Go back into the living room, walk past the muttering parrot, hang a left and you're into the “Hers” section of the pad. This is sonic HQ for La Barbara, as much of a pioneer with the human voice as Subotnick has been with synthesis. La Barbara first started making waves in the mid-'70s with the Philip Glass Ensemble, and went on to collaborate with the likes of John Cage, Robert Ashley and, of course, Subotnick, her spouse since 1979. Along the way, her development of advanced vocal techniques has gone way beyond singing, making her mark with glottal sounds, grunts, clicks, multiphonic voicings, falsettos and circular singing in celebrated works such as Sound Paintings and Shamansong.
Like Subotnick, La Barbara continues her trailblazing work with a relatively streamlined setup. Next to the west-facing window of the sun-drenched room resides an Apple G5 connected to a Digidesign Mbox, a pair of M-Audio Project Studio 5 monitors and a Yamaha Clavinova digital piano.
Aside from this recording setup and an unlimited imagination, a Beyerdynamic M88NC microphone is all the vocal adventurer really needs, wrapping the mic up after she's in the studio and promptly taking it out for live use. “I recently did a piece called ‘Shimmer,’ which is a recording of an opera in progress,” she explains. “When I did the playback and sang over that, it was so transparent you couldn't tell if what you were hearing was live or the recorded material. What I really like to do with live and recorded sound is mix my voice so it can be immersed into the live texture. Using the same mic for everything helps contribute to that sense of mystery.”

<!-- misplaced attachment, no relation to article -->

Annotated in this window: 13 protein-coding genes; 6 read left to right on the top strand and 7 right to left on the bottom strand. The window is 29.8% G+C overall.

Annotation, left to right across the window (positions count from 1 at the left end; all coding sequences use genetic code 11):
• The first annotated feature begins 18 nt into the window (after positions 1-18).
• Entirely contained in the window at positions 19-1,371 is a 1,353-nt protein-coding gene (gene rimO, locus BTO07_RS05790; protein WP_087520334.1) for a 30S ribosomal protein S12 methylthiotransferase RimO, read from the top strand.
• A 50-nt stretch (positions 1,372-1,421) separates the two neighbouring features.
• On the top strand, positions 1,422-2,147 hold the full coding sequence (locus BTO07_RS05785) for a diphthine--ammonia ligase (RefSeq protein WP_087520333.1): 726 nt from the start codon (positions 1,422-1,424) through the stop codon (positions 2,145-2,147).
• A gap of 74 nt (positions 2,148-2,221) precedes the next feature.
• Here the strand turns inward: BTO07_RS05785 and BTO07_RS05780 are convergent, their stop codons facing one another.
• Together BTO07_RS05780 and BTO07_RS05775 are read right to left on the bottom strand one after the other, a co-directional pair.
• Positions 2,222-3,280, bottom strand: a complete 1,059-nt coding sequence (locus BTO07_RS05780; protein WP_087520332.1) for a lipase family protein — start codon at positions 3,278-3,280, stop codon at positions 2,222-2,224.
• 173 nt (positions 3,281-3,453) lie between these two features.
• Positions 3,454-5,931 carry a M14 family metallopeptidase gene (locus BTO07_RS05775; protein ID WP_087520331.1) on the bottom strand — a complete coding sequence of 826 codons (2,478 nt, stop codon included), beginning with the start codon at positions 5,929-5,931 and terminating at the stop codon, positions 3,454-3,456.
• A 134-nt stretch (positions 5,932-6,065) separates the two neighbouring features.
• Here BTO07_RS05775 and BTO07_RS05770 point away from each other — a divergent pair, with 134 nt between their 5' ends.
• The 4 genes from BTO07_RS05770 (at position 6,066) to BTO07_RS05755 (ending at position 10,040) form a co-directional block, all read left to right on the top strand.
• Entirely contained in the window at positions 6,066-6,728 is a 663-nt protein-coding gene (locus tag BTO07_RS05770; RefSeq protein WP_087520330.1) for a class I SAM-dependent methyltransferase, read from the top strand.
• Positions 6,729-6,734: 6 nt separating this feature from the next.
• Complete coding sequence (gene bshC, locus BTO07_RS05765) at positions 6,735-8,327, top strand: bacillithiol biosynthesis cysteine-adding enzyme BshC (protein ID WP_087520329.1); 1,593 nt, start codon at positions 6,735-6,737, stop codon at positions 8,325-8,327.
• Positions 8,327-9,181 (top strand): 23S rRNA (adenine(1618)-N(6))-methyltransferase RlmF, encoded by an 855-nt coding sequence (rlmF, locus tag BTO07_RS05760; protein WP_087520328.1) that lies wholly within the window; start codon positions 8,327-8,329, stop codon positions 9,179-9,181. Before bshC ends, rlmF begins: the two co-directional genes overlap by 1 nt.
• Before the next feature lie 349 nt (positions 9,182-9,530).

Looking out on the Avenue of the Americas, La Barbara remarks that her current vocal projects are focusing inward. “I'm working on what I think of as interior sounds — sounds inside one's head,” says La Barbara. “The challenge to me is to record these sounds that are not huge, not projected. They're more intimate and personal kinds of sounds. I'm able to work on these very quiet sounds because of the nature of the technology and how it's advanced at this point: You can get sonic blackness, which is something you could never get with analog. The idea that you can get this with voice the same way that painters talk about negative space is something I'm finding a real challenge to incorporate into the sound.”
Even though La Barbara and Subotnick's studios are interconnected via Ethernet, there are still important boundaries that separate the His & Hers studios of Greenwich Village. “If one of us sees the need, we'll come in and comment [on what the other is working on], but we don't comment unless asked — I think that's a good rule of thumb,” she says. “That's because composers have their own individual ideas. But if I'm stuck on something and I want an opinion on how a certain sound mixes with another sound, I'll ask him to come in. I think having that kind of availability of another composer to bounce things off of is really marvelous. He's certainly more adept at electronic modification of sounds, and I've done a whole lot with the voice and the layering of materials.”
Even as an electronics adventurer nearly 50 years ago, one of Subotnick's primary goals was not just to elevate experimental musical possibilities, but also make the process of its creation available in every home. Looking at Subotnick and La Barbara's everyday His & Hers studios tucked neatly into their New York City apartment, there's no question he's succeeded very nicely on that count. “A lot of what I was doing in those days has become a feasible reality,” he says. “I was thinking of a sound easel in your living room, a cheap little thing you could create with. Now it seems to be there, and I'm thrilled that I'm not only seeing it, but in perfect health and living it.”